When it comes to transportation spending, Tarr said he favors fixing what is already in need of repair, such as the Rockport train station and the MBTA drawbridge over the Annisquam River.
“Is it responsible if you can’t support the things you already have and the things you depend on to talk about billions more in new projects?” Tarr asked.
Other North Shore lawmakers reached yesterday were waiting to see what the governor had to say last night.
“I think the governor and the administration has to take a harder look at the impact on small businesses,” said Hill, who said he has heard from a landscaper who would be hurt if vehicle registration fees go up. While the MBTA always seems to be cash-starved, Hill said he recently took a crowded train into Boston and saw that half the riders in the car did not get their tickets punched by the time the train arrived, meaning they rode for free.
The governor’s plans are heavy on transportation and education, said state Rep. Ted Speliotis, D-Danvers.
“It’s the most ambitious state of the state I’ve heard in decades,” said Speliotis, a veteran lawmaker. “To me, it’s almost a signature statement from him.”
As to tax hikes, “I don’t think the Legislature is as anxious to raise taxes as he is,” said Speliotis, who said lawmakers have been cautious about raising taxes, when compared to other states.
The state did raise the sales and meals tax in 2009 from 5 to 6.25 percent, giving cities and towns the local option to raise the meals tax another 0.75 percent. At that time, cities and towns like Danvers were also given the option to raise the hotel/motel room tax another 2 percent from 4 percent to 6 percent.
“I don’t want to raise any taxes,” Speliotis said. “I know there are needs. I know we have to be careful.”
State Sen. Joan Lovely, D-Salem, said she did not want to comment before she heard from the governor. She was aware of the state’s significant challenges and the need to grow jobs. She said that when she campaigned, she described herself as socially liberal and fiscally conservative.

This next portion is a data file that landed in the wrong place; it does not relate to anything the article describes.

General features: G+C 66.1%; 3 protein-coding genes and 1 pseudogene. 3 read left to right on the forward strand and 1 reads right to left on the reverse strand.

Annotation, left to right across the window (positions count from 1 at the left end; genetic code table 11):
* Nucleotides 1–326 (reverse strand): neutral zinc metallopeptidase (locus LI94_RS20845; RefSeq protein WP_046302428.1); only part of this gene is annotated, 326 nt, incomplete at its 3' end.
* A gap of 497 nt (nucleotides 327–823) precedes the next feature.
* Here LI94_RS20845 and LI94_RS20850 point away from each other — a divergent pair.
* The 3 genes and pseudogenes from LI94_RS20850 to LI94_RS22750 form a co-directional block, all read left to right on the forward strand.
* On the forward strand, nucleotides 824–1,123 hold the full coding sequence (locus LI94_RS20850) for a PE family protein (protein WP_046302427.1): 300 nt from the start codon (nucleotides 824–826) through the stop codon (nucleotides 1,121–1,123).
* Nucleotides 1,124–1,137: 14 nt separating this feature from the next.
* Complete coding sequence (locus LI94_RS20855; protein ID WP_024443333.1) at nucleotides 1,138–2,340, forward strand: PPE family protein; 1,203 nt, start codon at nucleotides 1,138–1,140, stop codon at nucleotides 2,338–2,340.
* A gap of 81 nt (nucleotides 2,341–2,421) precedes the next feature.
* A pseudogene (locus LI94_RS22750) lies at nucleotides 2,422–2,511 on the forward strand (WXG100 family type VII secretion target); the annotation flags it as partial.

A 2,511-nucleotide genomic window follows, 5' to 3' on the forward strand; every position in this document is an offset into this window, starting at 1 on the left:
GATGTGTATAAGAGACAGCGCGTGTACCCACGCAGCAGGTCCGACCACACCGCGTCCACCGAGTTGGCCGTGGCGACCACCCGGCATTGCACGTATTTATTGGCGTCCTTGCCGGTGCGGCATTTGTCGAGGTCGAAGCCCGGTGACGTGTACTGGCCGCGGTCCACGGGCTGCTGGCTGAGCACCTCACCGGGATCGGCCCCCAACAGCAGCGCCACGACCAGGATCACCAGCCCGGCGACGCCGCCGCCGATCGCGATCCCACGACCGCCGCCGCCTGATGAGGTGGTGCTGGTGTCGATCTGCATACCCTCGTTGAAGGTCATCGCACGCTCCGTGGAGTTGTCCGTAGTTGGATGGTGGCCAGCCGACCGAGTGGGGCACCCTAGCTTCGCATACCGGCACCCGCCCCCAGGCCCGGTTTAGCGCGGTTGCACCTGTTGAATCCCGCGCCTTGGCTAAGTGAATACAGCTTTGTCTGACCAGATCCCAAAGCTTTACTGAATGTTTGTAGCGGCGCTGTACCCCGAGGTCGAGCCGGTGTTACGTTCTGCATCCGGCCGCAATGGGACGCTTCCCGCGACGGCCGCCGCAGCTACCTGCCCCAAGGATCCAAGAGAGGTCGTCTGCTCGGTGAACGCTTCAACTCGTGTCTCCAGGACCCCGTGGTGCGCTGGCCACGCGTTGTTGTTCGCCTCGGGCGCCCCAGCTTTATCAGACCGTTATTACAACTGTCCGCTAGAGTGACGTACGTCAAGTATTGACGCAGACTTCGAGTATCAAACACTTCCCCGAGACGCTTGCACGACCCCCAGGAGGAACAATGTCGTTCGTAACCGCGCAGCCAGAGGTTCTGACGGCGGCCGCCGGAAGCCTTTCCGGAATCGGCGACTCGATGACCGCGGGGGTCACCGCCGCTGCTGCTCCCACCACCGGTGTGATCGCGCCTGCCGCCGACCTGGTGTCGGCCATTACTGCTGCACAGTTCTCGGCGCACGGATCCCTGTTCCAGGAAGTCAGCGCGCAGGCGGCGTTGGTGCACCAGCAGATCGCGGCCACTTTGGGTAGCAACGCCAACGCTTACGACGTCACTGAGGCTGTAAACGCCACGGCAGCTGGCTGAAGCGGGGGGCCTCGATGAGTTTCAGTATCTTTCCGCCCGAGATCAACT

“I am obviously concerned about working families,” Lovely said.
State Rep. Jerry Parisella, D-Beverly, said in an email that he could not respond to the governor’s “budget or specific tax proposals” until he has heard them.
“However, I do think investing in transportation and education are ways to boost our economy and enhance the state’s ability to compete in the global marketplace,” Parisella said. “Beverly is a hub for transportation, with five commuter rail stops, Route 128 cutting through the city and an airport, so it is in the city’s best interest to have a well-run transportation system. The question is, where do these funds come from?”
Parisella said he is urging the Massachusetts Gaming Commission to work as diligently and as “expeditiously as possible” to grant gaming licenses that would generate more revenue for vital state programs.
Material from The Associated Press was used in this report.
Staff writer Ethan Forman can be reached at 978-338-2673, by email at firstname.lastname@example.org or on Twitter at @DanverSalemNews.